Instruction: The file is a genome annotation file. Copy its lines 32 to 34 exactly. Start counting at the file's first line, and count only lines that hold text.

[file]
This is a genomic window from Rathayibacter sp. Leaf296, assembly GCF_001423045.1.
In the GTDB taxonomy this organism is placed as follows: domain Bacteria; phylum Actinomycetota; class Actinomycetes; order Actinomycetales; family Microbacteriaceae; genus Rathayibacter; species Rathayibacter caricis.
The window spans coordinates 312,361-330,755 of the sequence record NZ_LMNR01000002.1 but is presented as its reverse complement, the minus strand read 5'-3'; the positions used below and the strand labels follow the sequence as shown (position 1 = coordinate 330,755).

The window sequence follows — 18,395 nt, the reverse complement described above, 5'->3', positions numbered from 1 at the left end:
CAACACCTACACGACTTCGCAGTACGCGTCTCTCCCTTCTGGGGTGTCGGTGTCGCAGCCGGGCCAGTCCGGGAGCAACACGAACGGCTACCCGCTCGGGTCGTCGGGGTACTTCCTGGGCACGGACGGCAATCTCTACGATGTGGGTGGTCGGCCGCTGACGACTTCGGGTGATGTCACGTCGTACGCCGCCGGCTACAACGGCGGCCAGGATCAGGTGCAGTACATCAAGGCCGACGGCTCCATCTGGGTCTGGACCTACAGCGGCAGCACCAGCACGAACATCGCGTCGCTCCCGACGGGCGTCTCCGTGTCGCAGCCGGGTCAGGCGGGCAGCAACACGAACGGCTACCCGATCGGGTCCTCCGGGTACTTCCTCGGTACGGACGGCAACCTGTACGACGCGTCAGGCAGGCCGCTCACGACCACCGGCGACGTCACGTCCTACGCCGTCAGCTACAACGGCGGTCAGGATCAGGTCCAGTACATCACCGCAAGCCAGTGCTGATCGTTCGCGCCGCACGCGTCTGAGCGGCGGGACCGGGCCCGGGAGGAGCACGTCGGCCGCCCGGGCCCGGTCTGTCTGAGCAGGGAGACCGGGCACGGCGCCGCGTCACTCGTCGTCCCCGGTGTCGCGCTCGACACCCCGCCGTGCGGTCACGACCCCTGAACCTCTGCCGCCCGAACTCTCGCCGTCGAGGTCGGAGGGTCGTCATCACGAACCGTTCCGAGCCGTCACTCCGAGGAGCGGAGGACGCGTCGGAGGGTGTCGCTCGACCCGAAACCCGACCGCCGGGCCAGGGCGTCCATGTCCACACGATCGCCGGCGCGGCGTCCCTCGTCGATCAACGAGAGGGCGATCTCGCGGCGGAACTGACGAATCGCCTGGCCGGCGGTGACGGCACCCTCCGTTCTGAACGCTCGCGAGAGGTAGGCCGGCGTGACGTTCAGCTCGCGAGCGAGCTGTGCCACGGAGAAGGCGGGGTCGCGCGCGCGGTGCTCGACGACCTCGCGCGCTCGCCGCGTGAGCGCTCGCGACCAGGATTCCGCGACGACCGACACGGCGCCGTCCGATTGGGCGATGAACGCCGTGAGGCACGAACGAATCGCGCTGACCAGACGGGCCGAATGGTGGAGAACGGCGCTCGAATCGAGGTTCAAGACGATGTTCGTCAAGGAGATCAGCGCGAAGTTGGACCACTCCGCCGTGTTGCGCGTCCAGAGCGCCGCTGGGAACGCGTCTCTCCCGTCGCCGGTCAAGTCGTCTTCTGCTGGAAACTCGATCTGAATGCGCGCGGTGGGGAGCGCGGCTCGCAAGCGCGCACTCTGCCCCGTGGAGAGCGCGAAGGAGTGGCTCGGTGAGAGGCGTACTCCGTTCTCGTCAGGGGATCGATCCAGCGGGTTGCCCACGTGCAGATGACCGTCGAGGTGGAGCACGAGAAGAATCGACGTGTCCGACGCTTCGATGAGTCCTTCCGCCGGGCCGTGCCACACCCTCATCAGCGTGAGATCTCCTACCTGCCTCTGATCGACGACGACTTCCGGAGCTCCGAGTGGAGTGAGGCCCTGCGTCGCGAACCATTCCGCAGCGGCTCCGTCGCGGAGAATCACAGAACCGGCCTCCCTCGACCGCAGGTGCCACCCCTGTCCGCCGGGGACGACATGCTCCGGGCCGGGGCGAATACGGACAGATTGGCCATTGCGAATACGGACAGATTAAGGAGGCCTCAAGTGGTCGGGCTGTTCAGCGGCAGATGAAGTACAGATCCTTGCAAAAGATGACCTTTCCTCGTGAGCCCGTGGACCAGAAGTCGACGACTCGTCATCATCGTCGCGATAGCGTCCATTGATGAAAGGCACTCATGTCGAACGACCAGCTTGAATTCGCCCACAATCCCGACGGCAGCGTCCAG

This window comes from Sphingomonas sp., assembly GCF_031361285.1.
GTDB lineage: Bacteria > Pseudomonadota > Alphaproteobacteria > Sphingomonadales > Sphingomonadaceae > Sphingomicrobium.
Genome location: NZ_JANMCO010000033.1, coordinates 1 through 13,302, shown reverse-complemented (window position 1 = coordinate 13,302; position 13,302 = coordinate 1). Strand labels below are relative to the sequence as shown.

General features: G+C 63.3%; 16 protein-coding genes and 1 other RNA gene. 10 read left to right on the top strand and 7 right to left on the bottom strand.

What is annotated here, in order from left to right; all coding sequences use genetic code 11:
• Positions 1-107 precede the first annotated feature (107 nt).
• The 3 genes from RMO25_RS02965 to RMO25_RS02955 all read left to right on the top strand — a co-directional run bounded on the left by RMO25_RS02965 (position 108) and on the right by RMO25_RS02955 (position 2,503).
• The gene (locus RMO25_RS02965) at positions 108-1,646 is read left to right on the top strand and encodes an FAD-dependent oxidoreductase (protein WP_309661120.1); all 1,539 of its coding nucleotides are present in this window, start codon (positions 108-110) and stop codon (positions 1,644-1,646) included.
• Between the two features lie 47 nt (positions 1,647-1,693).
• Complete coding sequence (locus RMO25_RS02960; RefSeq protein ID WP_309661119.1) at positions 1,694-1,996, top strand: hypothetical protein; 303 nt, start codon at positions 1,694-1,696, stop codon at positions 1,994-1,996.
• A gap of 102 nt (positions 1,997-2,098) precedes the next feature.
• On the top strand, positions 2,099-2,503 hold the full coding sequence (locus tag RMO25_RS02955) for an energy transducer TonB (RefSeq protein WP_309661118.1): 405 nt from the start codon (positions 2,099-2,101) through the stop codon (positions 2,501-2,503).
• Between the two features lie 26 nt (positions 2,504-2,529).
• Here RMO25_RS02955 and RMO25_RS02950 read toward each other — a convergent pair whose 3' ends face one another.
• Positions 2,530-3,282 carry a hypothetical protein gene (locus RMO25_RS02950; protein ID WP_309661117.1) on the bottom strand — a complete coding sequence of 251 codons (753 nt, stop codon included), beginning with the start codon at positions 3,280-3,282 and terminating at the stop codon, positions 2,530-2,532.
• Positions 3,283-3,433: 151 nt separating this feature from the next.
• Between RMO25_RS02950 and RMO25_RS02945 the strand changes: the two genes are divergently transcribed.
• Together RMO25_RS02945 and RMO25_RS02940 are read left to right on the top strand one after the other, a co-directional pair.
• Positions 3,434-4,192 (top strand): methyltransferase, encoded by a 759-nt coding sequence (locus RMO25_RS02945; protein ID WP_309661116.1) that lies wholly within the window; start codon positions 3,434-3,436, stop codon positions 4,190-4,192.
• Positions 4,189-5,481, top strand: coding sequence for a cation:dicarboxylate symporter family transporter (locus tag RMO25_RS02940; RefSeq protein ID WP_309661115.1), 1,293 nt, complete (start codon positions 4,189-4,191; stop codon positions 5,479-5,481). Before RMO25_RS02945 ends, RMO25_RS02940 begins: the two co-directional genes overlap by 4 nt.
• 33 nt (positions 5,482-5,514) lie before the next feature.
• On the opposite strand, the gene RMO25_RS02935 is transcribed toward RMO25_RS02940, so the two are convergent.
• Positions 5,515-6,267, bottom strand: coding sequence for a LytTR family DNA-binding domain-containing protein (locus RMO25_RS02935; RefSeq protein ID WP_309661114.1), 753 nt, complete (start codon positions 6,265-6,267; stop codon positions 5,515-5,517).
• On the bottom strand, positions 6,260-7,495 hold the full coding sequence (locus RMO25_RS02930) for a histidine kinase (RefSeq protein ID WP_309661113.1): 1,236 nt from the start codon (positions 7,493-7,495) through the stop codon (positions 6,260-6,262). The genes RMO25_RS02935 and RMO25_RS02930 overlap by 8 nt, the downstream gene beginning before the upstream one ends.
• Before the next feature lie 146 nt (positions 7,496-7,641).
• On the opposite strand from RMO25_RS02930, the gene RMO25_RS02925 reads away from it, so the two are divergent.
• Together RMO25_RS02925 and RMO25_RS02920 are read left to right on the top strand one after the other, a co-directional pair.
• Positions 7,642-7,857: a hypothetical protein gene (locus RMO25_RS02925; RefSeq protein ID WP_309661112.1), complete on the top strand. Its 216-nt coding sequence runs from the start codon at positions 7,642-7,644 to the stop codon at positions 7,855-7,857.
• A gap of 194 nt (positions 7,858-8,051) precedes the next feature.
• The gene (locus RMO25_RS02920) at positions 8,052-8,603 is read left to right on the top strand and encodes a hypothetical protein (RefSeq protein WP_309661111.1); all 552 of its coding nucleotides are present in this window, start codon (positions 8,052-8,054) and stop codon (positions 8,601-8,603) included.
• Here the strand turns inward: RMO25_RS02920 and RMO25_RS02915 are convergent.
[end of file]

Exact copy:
• Together RMO25_RS02925 and RMO25_RS02920 are read left to right on the top strand one after the other, a co-directional pair.
• Positions 7,642-7,857: a hypothetical protein gene (locus RMO25_RS02925; RefSeq protein ID WP_309661112.1), complete on the top strand. Its 216-nt coding sequence runs from the start codon at positions 7,642-7,644 to the stop codon at positions 7,855-7,857.
• A gap of 194 nt (positions 7,858-8,051) precedes the next feature.